GST In Australia on low value imported goods

From 1 July 2018 overseas businesses may need to register for Goods & Services Tax (GST), charge GST on imported goods valued at A$1,000 or less that they sell to consumers in Australia, and pay the GST collected to the Australian Taxation Office (ATO).

The GST rate is 10%.
The existing processes to collect GST on imports over A$1,000 are unchanged.

Background

Currently, low value goods (i.e. goods with a customs value of $1,000 or less) are generally not subject to GST when imported directly into Australia by the recipient.

Due to a change of law, GST will be extended to include low value goods imported by customers in Australia from 1 July 2018.

The intent is that low value goods imported by consumers will face the same tax regime as goods that are sourced domestically.

Vendors, electronic distribution platforms and goods forwarders will all need to account for GST on sales of low value goods to consumers in Australia if they are registered or required to be registered.

The GST registration turnover threshold is A$75,000.

Summary of the changes

In summary, the reforms:

•    Make supplies of goods valued at A$1,000 or less at the time of the supply connected with Australia if the goods are purchased by consumers and are brought into Australia with the assistance of a supplier;
•    Treat the operator of an electronic distribution platform (EDP) as the supplier of low value goods if the goods are purchased through the platform by consumers and brought into Australia with the assistance of either the supplier or the operator;
•    Treat re-deliverers as the suppliers of low value goods if the goods are delivered outside of Australia as part of the supply, and the re-deliverer assists with their delivery into Australia as part of a shopping or mailbox service that it provides under an arrangement with the consumer;
•    Allow non-resident suppliers of low value goods that are connected with Australia to elect to access the simplified registration and reporting system; and
•    Prevent double taxation.
•    The change applies from 1 July 2018.

If you are an overseas supplier that sell goods to consumers in Australia

If you sell less than A$75,000 of low value goods to consumers in Australia (or other supplies subject to GST) per year you will not be required to do anything.

However, if you sell A$75,000 or more of low valued goods to consumers in Australia (or other supplies subject to GST) per year, such as through your website or call centre, then you will be required to register for GST and pay GST on those sales.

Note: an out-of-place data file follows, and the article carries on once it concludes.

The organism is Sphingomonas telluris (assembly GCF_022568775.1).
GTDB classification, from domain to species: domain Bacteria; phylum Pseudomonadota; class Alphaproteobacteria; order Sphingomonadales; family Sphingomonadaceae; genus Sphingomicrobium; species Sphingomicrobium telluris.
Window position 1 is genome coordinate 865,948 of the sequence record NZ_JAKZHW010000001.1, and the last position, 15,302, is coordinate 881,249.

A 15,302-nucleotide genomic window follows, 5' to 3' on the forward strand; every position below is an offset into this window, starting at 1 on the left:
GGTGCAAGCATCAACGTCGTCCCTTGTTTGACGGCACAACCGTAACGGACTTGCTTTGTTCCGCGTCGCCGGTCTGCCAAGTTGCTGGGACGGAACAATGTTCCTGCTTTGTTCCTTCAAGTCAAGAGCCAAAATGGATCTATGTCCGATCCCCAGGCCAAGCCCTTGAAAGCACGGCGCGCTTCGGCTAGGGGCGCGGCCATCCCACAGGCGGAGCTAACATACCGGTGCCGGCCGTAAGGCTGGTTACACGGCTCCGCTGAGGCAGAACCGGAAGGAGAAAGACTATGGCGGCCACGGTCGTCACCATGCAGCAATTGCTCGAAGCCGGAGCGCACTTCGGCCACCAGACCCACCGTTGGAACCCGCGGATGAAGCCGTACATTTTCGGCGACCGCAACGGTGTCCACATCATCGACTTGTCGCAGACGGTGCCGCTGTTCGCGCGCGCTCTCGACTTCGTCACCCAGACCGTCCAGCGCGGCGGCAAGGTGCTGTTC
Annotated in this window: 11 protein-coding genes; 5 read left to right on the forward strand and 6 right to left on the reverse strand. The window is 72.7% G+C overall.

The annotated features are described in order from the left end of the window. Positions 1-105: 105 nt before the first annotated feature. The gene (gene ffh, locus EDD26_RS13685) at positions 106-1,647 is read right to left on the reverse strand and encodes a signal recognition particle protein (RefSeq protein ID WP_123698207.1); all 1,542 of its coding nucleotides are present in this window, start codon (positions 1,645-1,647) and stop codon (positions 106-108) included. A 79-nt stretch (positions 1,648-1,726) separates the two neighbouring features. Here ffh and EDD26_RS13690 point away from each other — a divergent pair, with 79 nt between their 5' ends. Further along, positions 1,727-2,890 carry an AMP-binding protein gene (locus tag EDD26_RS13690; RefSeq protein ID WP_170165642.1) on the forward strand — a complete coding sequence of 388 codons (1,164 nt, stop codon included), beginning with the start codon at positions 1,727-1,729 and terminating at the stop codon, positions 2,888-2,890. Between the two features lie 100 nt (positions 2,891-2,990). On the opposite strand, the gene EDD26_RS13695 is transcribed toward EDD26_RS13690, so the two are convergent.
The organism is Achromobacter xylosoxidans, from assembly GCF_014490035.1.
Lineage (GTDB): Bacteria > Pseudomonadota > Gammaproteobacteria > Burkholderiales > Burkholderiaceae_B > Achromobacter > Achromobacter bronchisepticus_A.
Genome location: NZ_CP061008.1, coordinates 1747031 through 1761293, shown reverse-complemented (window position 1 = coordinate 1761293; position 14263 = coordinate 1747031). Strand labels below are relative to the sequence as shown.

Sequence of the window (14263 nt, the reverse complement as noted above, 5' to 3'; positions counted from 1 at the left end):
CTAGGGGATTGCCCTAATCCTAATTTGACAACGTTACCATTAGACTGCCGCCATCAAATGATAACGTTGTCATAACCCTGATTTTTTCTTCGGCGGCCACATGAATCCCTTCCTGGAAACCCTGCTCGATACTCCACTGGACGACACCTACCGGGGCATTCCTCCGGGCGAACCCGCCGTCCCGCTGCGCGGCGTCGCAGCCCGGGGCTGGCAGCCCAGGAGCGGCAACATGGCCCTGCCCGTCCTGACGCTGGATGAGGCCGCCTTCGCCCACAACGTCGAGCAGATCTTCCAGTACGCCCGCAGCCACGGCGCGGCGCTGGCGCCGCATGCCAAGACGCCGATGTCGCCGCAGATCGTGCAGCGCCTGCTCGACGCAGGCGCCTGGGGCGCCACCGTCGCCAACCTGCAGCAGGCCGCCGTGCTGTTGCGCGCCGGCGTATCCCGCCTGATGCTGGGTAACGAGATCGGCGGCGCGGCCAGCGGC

What does the vendor, electronic distribution platform or goods forwarder need to do?

The first thing will be to assess whether they are required to register for GST.

If they have more than A$75,000 of sales of low value goods to consumers in Australia per year, they will have to register with the ATO and pay GST on these sales.  They will generally be required to pay the GST to the ATO four times per year.

How is GST applied?

GST is applied on each taxable low value item and any shipping or insurance connected with that purchase.

For example:  Overseas company (which sells over $75,000 of goods to Australia) sells an item to a consumer in Australia for $160, including shipping and insurance.  The overseas company will be required to remit 1/11th or $14.55 to the ATO in relation to this sale at the end of the reporting period.

GST free goods will not attract GST regardless of how they are purchased.

Reporting cycles

Business activity statements are generally lodged quarterly:

•    July, August, September quarter is due by 28 October

•    October, November, December quarter is due by 28 February

•    January, February, March quarter is due by 28 April

•    April, May, June quarter is due by 28 July

Lodgement extensions are available if activity statements are lodged electronically via registered tax agents or registered BAS agents.

Action

Businesses that meet the A$75,000 registration threshold will need to take action to review their business systems to enable them to comply with the changes.

Businesses which are affected by these changes should contact their tax advisors as the GST rules are complex.

Further information is available at www.ato.gov.au


Debbie Bartlett - Director
McGregorWest Chartered Accountants and Advisors
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